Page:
The Application of Proteomics to PK-PD Modeling and Simulation
Ken-ichi Sako1, Hisao Haniu2, Mayumi Hasegawa3, Hirohisa Doi3, Shunsuke Yano3, Yuichiro Oosawa3, Tohru Kishino3, Yoshihiko Matsuki4, Yumiko Arisue1, Takeshi Kawamura1, Masayuki Kimura1and Yoshikazu Matsuda1*
- *Corresponding Author:
- Dr. Yoshikazu Matsuda
Clinical Pharmaceutics Educational Center
Nihon Pharmaceutical University
10281 Komuro, Ina-machi, Saitama 362-0806, Japan
E-mail: [email protected]
Received Date: August 12, 2011; Accepted Date: September 17, 2011; Published Date: September 19, 2011
Citation: Sako KI, Haniu H, Hasegawa M, Doi H, Yano S, et al. (2011) The Application of Proteomics to PK-PD Modeling and Simulation. J Bioequiv Availab S2. doi: 10.4172/jbb.S2-002
Copyright: © 2011 Sako KI, et al. This is an open-access article distributed under the terms of the Creative Commons Attribution License, which permits unrestricted use, distribution, and reproduction in any medium, provided the original author and source are credited.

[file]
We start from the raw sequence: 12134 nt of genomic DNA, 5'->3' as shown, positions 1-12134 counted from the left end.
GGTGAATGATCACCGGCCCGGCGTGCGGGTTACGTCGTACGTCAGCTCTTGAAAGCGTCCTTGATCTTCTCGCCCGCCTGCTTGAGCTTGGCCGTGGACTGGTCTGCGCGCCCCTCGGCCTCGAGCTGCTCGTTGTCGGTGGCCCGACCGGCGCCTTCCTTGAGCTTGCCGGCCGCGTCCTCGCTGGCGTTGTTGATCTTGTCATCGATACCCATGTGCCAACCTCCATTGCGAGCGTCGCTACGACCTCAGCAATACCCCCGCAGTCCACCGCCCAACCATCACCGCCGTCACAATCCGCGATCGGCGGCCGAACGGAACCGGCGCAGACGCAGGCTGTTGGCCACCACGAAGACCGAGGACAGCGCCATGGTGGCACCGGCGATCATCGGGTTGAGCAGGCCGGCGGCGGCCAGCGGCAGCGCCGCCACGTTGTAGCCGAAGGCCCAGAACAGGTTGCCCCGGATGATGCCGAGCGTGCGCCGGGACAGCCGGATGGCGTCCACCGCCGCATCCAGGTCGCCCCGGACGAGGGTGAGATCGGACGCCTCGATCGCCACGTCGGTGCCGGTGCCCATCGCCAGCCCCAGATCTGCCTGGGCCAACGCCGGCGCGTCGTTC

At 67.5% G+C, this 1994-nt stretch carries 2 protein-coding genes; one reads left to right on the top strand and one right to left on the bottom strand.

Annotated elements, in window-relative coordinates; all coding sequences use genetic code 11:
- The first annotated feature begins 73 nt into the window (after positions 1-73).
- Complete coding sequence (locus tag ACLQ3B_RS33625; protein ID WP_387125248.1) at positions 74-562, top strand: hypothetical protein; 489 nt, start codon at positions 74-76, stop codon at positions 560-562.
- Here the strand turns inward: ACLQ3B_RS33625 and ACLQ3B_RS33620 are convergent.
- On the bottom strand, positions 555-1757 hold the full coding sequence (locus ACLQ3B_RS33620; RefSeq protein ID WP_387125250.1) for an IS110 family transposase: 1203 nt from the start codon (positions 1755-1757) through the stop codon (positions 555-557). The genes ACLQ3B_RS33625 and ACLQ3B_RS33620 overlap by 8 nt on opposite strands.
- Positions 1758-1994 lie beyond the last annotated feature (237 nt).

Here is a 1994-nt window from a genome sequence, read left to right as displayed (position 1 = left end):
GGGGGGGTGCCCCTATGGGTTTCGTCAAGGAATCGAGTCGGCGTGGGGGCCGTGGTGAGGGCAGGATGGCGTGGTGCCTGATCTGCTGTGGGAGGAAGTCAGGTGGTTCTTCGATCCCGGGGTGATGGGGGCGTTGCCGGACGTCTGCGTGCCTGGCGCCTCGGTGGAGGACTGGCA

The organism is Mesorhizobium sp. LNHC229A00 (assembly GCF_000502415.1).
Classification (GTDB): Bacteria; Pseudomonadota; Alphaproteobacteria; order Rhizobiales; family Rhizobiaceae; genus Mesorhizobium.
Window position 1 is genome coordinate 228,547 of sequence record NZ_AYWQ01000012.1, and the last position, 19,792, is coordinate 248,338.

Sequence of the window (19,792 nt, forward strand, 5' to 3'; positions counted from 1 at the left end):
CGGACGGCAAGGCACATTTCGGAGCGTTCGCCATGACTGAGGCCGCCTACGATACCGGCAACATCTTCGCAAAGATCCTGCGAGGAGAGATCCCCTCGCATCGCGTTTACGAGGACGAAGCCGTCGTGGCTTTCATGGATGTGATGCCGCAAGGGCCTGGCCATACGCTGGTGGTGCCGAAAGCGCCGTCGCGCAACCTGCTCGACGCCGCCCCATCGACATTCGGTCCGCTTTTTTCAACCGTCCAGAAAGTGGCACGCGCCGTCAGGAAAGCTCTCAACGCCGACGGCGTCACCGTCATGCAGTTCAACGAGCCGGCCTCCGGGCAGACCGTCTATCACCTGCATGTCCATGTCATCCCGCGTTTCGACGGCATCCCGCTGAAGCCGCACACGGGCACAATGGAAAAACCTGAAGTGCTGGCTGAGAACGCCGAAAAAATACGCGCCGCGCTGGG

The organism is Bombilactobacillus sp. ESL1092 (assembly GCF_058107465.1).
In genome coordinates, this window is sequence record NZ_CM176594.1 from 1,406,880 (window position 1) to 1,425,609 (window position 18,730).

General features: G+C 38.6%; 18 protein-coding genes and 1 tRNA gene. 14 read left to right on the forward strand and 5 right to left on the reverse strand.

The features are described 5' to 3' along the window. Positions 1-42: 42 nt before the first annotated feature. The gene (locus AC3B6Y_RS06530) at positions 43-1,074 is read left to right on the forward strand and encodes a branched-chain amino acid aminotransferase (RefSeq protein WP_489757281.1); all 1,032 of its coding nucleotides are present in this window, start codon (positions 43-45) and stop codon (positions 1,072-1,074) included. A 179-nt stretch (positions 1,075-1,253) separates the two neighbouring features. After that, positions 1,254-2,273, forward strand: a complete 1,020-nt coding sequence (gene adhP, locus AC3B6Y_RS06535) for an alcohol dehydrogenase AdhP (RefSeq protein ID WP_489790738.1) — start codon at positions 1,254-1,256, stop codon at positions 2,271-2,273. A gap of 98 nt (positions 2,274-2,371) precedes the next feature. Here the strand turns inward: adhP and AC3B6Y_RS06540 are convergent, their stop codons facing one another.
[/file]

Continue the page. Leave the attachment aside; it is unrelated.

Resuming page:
Pharmacokinetic-pharmacodynamic (PK-PD) modeling and simulation can be an invaluable tool for use in making crucial decisions in drug development and clinical settings, including those pertaining to compound selection, dose selection, study design, and patient population, all of which can impact the cost of development and treatment. Clinical PK-PD modeling and simulation of antimicrobial agents are possible because minimum inhibitory concentration (MIC) values can be easily measured in the hospital laboratory. However, no such easily measured clinical markers are available for many other types of drugs. In this point of view, we thought that the proteomics approach may be available for find the direct PD parameter such as drug specific biomarker. Many reports also suggest that proteomics is a promising tool in the search for drug-specific biomarker proteins that could be used in PK-PD modeling and simulation. Thus, by enabling examination of drug-induced changes in the expression of specific biomarker proteins, proteomic data could be used in PD analyses in much the same way that MICs are used in PD evaluations of antimicrobial agents.